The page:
2 26. How is it going to feel? 35. consistent with the correlational findings above. how bad will it be? 87. Will I feel sick or drowsy after the operation? 36.76).e. Children’s Desire for Information (CDI) Frequencies—“I Really Have to Know” Percentage endorsed 22.1 71. In this investigation.9 23. Five Most Highly Endorsed Items by Children in Information Desired and Information Avoidance Category Percentage endorsed I really have to know ϩ I might want to know 91. we recognize that the current sample represented developmentally distinct periods of preadolescence and adolescence and thus we evaluated differences in desire for information across these groups.3 47. How long will I be in the operating room? 22. No differences were found for information avoidance on any of the demographic variables noted above. There were also no differences found for any of the child temperament scores on the EASI (P Ͼ 0.3 33. However.8 37.5 66. we were able to examine desire for perioperative information on the day of surgery using a large sample of children.4 58.8 54. F(1. Will I lie down? 12.Table 2.2 Will I be alright? I don’t want to know 19. When you are asleep will you feel it? 30. How long will the operation take? 21. Will I stay overnight? 23.. What will they do to me? 9.5 What will they do to me? 12. Similarly.8 38. How long will I be in the hospital? 24..0 43. Will the operation hurt? 31.3 What will the cut be like? Content of question 1. upper 25%) and not avoidant (i. No other statistically significant differences emerged between the two groups..8 44. How do you get put to sleep? 19.18). Will I get a needle? 10. What are they going to do? 7.05). When will I eat after the operation? 13. What does the recovery room look like? 27.0 56. How long will I be in pain after the operation? 34. DISCUSSION information.. P ϭ 0.3 Will I feel any pain? 88. anesthesia (P ϭ 0. When will I go back to school? 14. Will I wake up in the middle of the surgery? 20.0 51. mean differences on state anxiety approached significance (F(1. What will the cut be like? 40.1 51. What does the operating room look like? 26.0 61. How long will I be asleep for? 17.96.6 39.3 40.5 51. Specifically.05). child trait anxiety.6 29.02. How long will I be away from school after the operation? 25.6 Will I have to come back? 12. When I am awake will you tell me what happens next the whole time? 2. What will happen afterward? 11. highest 25%) and a very little amount (i.0 41. we found that the vast majority of children preferred ANESTHESIA & ANALGESIA . those children who scored lower on information avoidance on the CDI were those who were most anxious in the preoperative holding area.g.5 57.1 Will I get a needle? 13. Will there be pain? If so how bad will it be? 32.1 28.4 35.7 53..7 53.e. children were divided into two groups based on age (Preadolescence ϭ 7–11 yr and adolescence ϭ 12–17 yr) and ANOVAs were conducted to compare group differences on types of information desired. parent state anxiety.6 36. when examining the children based on those scoring above and below the mean on information avoidance. Will the doctor come and see me before the operation? 3. Will I be alright? 37. gender.3 42. Can this problem I have come back? 38. ANOVAs were used to examine demographic differences between children who desired a great deal (i. including pain (P ϭ 0.1 Table 3. lowest 25%) of information. Are you allowed to use game boys? 28.1 63. That is.114) ϭ 8. lower 25%) in terms of information.0 36. general procedures (P ϭ 0.2 14. Younger children desired more information about the medical environment (e. Will I go back to the hospital? 16.7 Will the operation hurt? 86.0 24.e.08). P ϭ 0.2 67. Will the doctor tell me about the operation and what it will be like when I go home? 4. child 1088 Children and Perioperative Information Previous pediatric studies regarding preoperative information are largely limited to parents and only one small-scale British study elicited information desired by children themselves. or environment (P ϭ 0. Will I feel any pain? 33.9 46. Although there was no linear relationship between age and desire for information. When will I get to go home? 5.1 What are they going to do? 12.5 36. Will my mom and dad be there when I wake up? 29. How will they put me to sleep? 18.11 Building upon the small study in Britain.3 52. or parent trait anxiety (P Ͼ 0. Will I have to come back? 15. “What does the operating room look like?” “What does the recovery room look like?”).1 43.40).116) ϭ 2.e.01. Will I have scars? 39. Who will mind my pet? state anxiety. What is going to happen? 6. timing (P ϭ 0.4 Will there be pain? If so. No differences were found for desire for information based on age.1 40. What am I allowed to eat before the operation? After the operation? 8.5 How long will I be in pain after the operation? 89.64). ANOVAs were used to examine demographic differences between children who were highly avoidant (i.69).8 51.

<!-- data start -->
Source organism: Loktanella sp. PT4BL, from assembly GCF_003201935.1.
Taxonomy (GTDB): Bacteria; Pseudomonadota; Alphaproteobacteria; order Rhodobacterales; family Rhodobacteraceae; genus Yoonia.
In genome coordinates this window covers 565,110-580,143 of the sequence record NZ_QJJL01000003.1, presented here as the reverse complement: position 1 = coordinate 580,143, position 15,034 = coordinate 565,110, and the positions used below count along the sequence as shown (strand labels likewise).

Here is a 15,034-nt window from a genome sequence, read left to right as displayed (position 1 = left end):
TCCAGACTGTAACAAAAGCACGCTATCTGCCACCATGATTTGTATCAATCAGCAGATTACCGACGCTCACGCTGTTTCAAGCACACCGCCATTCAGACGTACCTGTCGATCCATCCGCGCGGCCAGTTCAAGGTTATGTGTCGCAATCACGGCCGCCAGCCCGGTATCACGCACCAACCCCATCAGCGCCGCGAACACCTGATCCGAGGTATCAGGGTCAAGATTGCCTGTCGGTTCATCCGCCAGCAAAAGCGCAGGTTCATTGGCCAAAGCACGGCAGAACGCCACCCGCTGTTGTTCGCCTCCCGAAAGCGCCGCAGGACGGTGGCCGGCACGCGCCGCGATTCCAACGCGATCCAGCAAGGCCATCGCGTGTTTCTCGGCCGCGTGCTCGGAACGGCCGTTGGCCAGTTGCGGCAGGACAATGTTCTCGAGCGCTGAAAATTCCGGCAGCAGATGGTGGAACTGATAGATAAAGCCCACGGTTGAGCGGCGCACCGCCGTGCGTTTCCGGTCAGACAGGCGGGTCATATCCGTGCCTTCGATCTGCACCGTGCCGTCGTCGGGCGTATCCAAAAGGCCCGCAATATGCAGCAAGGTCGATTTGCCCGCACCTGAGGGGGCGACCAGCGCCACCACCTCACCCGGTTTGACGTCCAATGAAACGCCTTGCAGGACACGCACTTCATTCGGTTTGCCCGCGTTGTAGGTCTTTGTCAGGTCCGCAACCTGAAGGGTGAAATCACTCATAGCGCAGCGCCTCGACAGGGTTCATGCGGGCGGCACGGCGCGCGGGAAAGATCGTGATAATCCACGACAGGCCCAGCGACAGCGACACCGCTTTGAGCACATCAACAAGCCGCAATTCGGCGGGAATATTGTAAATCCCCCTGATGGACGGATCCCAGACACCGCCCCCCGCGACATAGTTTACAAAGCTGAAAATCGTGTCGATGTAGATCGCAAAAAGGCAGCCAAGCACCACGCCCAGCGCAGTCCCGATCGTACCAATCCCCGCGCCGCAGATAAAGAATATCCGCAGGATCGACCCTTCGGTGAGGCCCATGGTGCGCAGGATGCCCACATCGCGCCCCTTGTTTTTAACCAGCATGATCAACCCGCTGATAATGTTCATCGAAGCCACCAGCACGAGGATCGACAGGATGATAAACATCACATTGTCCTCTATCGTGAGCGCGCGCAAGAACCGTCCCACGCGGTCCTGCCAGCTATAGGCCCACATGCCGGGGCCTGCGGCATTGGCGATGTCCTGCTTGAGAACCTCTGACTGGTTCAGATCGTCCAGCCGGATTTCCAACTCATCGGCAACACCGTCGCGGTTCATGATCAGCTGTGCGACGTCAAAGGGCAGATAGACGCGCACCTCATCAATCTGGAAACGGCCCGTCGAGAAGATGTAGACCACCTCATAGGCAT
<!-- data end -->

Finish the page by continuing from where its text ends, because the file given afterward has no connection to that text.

Specifically. we do not know the impact of such information on behavioral outcomes. Until recently. Accessed 06 Jan 2009. that this also includes respecting the viewpoint of the minority of children who prefer not to have comprehensive information provided. children endorsing more situational anxiety also scored higher on the CDI. Future research should also continue to evaluate measures for ascertaining children’s desire for information and should follow-up postoperatively to examine whether children feel that they asked for or received the “right” information. Vol. Convention on the rights of the child. Although children reported a strong desire for comprehensive information before surgery. future research should examine preoperative information on postoperative recovery. this finding may indicate that children with a history of surgery were not adequately prepared for their previous surgeries or that these children have no memory of their past surgery.opsi.17 Indeed. however. 4. and information about potential complications. October 2009 Figure 1.. indicating that they more frequently endorsed items with I really have to know and fewer items with I don’t want to know.to have comprehensive information concerning their surgery. because we queried children at the stress point (i. Our sample size precluded analyses of the impact of type of procedure or past experience in medical settings (other than surgery history) on desire for information. Future studies should address this *Office of Public Sector Information.uk/acts1989/ukpga_19890041_en_1. Accessed 06 Jan 2009. on the day of surgery). Although we showed no difference between adolescents and preadolescents on total amount of information desired. issue. anesthesia. although we have identified that the vast majority of children desire perioperative information. †United Nations Treaty Collection.e.gov. Overall. Finally. it is possible that these developmentally distinct groups want different formats of information. how long it would last. That is. we avoided the problems of retrospective reporting. In addition. Available at: http://www. and the less likely they were to want to avoid information. The authors suggest. Children’s Act 1989.htm. It is likely that highly anxious children are seeking information in attempts to manage their anxiety. Results also highlighted that children undergoing surgery most strongly desired information about pain. Recommendations of questions that must be addressed with children before surgery. the concept of patient-centered care. Thus. perioperative procedures. Although surprising. Despite limitations. Available at: http://www. 109. a more detailed analysis of developmental changes in desire for information would be informative. we recruited a relatively large number of children from two sites to increase generalizability of our findings. Additionally. In addition. the Children’s Act 1989. we found that children with a history of surgery did not require less perioperative information as compared with children who never had surgery. In addition. a minority of children does not prefer to receive comprehensive information and as such tailoring the information to the needs of the child is necessary. this study has several strengths that add to the literature. and how bad it would be. we found that the more anxious children were the more they desired information about pain specifically. Children in our sample were relatively healthy and undergoing routine surgeries.unhchr. Finally. © 2009 International Anesthesia Research Society 1089 . Several limitations of this study should be noted and addressed in future research. including information about pain. parent’s views have served as proxies for their children but there is now an increased awareness of the desire to listen to children. the findings suggest that comprehensive information should be available to most children and health care providers ought to pay particular attention to ensuring children are provided adequate information regarding pain and that younger children are informed of what they will see in the surgical environment. 1989. Preadolescent children were more interested in knowing what the perioperative environment would look like than were adolescents. we found that the most anxious children reported wanting the most information.* and the UN Convention on the Rights of the Child† all stress the importance of listening to children and considering their views when planning services and making decisions. including whether they would experience pain. No.ch/html/menu3/ 6/k2crc.

Mayes L. Health care provider-child-parent communication in preoperative surgical setting. Children’s accounts of their preoperative information needs. Buss A. New York. Moloney TW. Patients evaluate their hospital care: a national survey. Jaaniste T. 1984 15.86:328 –31 2. Delbanco TL. Pediatr Anesth 2009.88:237–9 7. A comparison of preoperative anxiety in female patients with mothers of children undergoing surgery. NY: Wiley-Interscience Publications. Spielberger C. van Dam F.82:445–51 5. Moerman N. CA: Consulting Psychological Press. J Clin Nurs 2005. A temperament theory of personality development. Muris P. Erlbaum Associates. Giving parents written information about children’s anesthesia: are setting and timing important? Pediatr Anesth 2005. Genevro J. 1975 14. Mayes L. Perioperative information and parental anxiety: the next generation. State-trait anxiety inventory manual.87:1249 –55 10. 1973 16.14:230 – 8 12. Palo Alto. Kain ZN. Plomin R. Hammel C. Kain ZN. Kain Z. Gorsuch R. Theory and measurement of EAS. Stuart C. Jarman B. Novoa C. Fortier MA. Hustzi H.18 Although it is difficult to provide perioperative information within the settings of a busy surgery center. Bornstein M. Buss AH. Figure 1 lists the 16 items that most children felt they “really have to know” before surgery. temperament: early developing personality traits. Delbanco T.14:299 –307 8. Smith L. Walker JD. Lushene R. Callery P.309:1542– 6 3. Lightfoot J. Wisselo TL.The findings of this report are particularly important to the practicing anesthesiologist. Edgman-Levitan R. Weston D. The Amsterdam Preoperative Anxiety and Information Scale (APAIS).15:547–53 9. Hillsdale. MacLaren J. Palo Alto. Oosting H. Providing children with information about forthcoming medical procedures: a review and synthesis. Bosanquet N. Sloper P. Based on the results of this study. Cleary P. Cronbach LJ. Preoperative preparation programs in children: a comparative study. ed.19:376 – 84 1090 Children and Perioperative Information ANESTHESIA & ANALGESIA . CA: Consulting Psychologist Press. Erens R. Caramico L. National survey of hospital patients. we submit that it is an important function that can be provided by health care extenders. Manual for the state-trait inventory for children. Williams O.16:297–334 13. Anonymous. J R Soc Med 1993. MacLaren JE. NJ: L. Hofstadter M. Psychometrika 1951. Bruster S. Anesth Analg 2008. Franck LS. Health Aff (Millwood) 1991. Providing parents with information before anaesthesia: what do they really want to know? Pediatr Anesth 2004. anesthesiologists attend primarily to parents during the preoperative interview while attending significantly less to the child. We also suggest that a more childcentered approach to presurgical preparation should be implemented.14:124 – 43 11. BMJ 1994. 2002 18. REFERENCES 1. Anesth Analg 1996. Kain Z. Spencer C. 1970 17. Anesth Analg 1999. Coefficient alpha and the internal structure of tests. Von Baeyer CL. McMullen W. Roberts M. York: Social Policy Research Unit. Patient knowledge of operative care. Plomin R. Clin Psychol Sci Pract 2007. Muller M.106:810 –3 6. Anesth Analg 1998. Hayes B.10: 254 – 67 4. these items should be addressed with the majority of children in the age group of 7–17 yr who express the will to hear about this information. Having a say in health: guidelines for involving young patients in health services development. Spielberger CD. Not uncommonly.